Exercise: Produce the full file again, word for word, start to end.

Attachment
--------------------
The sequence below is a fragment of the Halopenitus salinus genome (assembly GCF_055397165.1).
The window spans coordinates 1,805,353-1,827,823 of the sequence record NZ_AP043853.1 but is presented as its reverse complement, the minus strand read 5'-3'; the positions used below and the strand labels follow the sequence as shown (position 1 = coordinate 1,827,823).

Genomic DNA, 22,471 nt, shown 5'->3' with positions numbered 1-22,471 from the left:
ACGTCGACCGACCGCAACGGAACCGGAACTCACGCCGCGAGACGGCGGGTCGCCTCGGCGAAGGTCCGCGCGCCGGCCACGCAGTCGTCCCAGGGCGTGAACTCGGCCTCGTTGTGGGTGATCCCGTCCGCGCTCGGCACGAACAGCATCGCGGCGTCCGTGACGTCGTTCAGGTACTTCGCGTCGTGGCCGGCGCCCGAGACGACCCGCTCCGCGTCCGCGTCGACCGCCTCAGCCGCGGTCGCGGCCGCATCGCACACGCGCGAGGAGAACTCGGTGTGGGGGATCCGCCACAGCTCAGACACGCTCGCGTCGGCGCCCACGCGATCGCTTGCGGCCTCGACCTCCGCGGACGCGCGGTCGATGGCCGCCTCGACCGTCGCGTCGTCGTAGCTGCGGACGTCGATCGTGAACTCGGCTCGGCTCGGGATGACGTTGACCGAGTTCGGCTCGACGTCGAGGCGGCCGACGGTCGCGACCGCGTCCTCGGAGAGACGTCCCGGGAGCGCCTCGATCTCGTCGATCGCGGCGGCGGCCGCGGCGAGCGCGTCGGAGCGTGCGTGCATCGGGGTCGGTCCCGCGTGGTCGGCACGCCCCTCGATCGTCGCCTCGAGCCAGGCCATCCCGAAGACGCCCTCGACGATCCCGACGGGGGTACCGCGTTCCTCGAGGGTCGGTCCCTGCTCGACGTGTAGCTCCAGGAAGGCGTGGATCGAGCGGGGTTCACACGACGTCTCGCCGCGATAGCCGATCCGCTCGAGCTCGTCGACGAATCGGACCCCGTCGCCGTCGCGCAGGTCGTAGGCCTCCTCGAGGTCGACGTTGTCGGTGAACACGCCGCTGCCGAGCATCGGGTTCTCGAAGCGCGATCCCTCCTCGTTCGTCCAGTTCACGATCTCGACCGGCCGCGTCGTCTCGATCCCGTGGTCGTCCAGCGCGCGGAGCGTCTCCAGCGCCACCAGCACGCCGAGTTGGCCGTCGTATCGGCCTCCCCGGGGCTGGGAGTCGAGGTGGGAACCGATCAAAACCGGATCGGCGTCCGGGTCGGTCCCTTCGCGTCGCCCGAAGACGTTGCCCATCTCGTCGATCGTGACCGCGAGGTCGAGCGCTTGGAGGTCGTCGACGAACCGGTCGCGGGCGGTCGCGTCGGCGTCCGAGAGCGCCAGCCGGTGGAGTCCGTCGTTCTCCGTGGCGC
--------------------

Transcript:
The sequence below is a fragment of the Halopenitus salinus genome (assembly GCF_055397165.1).
The window spans coordinates 1,805,353-1,827,823 of the sequence record NZ_AP043853.1 but is presented as its reverse complement, the minus strand read 5'-3'; the positions used below and the strand labels follow the sequence as shown (position 1 = coordinate 1,827,823).

Genomic DNA, 22,471 nt, shown 5'->3' with positions numbered 1-22,471 from the left:
ACGTCGACCGACCGCAACGGAACCGGAACTCACGCCGCGAGACGGCGGGTCGCCTCGGCGAAGGTCCGCGCGCCGGCCACGCAGTCGTCCCAGGGCGTGAACTCGGCCTCGTTGTGGGTGATCCCGTCCGCGCTCGGCACGAACAGCATCGCGGCGTCCGTGACGTCGTTCAGGTACTTCGCGTCGTGGCCGGCGCCCGAGACGACCCGCTCCGCGTCCGCGTCGACCGCCTCAGCCGCGGTCGCGGCCGCATCGCACACGCGCGAGGAGAACTCGGTGTGGGGGATCCGCCACAGCTCAGACACGCTCGCGTCGGCGCCCACGCGATCGCTTGCGGCCTCGACCTCCGCGGACGCGCGGTCGATGGCCGCCTCGACCGTCGCGTCGTCGTAGCTGCGGACGTCGATCGTGAACTCGGCTCGGCTCGGGATGACGTTGACCGAGTTCGGCTCGACGTCGAGGCGGCCGACGGTCGCGACCGCGTCCTCGGAGAGACGTCCCGGGAGCGCCTCGATCTCGTCGATCGCGGCGGCGGCCGCGGCGAGCGCGTCGGAGCGTGCGTGCATCGGGGTCGGTCCCGCGTGGTCGGCACGCCCCTCGATCGTCGCCTCGAGCCAGGCCATCCCGAAGACGCCCTCGACGATCCCGACGGGGGTACCGCGTTCCTCGAGGGTCGGTCCCTGCTCGACGTGTAGCTCCAGGAAGGCGTGGATCGAGCGGGGTTCACACGACGTCTCGCCGCGATAGCCGATCCGCTCGAGCTCGTCGACGAATCGGACCCCGTCGCCGTCGCGCAGGTCGTAGGCCTCCTCGAGGTCGACGTTGTCGGTGAACACGCCGCTGCCGAGCATCGGGTTCTCGAAGCGCGATCCCTCCTCGTTCGTCCAGTTCACGATCTCGACCGGCCGCGTCGTCTCGATCCCGTGGTCGTCCAGCGCGCGGAGCGTCTCCAGCGCCACCAGCACGCCGAGTTGGCCGTCGTATCGGCCTCCCCGGGGCTGGGAGTCGAGGTGGGAACCGATCAAAACCGGATCGGCGTCCGGGTCGGTCCCTTCGCGTCGCCCGAAGACGTTGCCCATCTCGTCGATCGTGACCGCGAGGTCGAGCGCTTGGAGGTCGTCGACGAACCGGTCGCGGGCGGTCGCGTCGGCGTCCGAGAGCGCCAGCCGGTGGAGTCCGTCGTTCTCCGTGGCGC